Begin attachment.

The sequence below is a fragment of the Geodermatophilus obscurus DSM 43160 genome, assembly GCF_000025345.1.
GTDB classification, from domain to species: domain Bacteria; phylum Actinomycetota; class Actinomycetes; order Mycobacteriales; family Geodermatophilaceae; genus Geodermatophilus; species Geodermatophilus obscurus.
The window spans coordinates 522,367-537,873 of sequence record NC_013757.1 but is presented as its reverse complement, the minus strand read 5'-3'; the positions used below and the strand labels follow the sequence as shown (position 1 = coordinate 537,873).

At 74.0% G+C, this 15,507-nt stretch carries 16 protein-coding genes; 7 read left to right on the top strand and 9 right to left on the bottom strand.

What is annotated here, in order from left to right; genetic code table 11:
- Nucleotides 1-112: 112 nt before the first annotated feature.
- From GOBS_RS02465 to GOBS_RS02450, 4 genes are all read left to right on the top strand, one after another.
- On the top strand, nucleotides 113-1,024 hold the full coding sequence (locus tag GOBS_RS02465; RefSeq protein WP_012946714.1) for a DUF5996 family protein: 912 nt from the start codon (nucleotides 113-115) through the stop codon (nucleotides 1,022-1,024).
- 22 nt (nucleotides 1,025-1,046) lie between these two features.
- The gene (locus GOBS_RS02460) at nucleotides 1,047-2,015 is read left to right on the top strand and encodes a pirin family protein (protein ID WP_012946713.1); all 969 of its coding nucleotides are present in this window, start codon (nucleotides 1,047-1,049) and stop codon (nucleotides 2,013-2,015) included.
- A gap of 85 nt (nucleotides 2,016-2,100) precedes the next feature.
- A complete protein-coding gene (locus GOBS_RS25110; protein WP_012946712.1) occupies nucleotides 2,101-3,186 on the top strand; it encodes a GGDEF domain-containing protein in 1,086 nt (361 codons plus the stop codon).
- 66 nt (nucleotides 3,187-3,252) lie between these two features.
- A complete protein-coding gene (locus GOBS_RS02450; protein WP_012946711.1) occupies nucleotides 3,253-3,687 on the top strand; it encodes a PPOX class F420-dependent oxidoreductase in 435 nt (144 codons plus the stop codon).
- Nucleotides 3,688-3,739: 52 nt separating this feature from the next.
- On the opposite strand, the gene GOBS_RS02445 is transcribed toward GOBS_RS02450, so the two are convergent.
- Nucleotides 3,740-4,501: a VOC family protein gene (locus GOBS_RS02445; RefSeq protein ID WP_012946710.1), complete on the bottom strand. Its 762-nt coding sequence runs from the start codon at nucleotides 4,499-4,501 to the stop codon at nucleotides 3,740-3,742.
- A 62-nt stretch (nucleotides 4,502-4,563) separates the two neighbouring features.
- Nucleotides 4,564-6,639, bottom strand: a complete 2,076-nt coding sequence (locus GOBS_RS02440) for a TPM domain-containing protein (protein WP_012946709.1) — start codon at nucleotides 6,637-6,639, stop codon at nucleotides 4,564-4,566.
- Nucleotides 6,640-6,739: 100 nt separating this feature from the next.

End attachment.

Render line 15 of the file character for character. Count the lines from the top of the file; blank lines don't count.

- Nucleotides 3,688-3,739: 52 nt separating this feature from the next.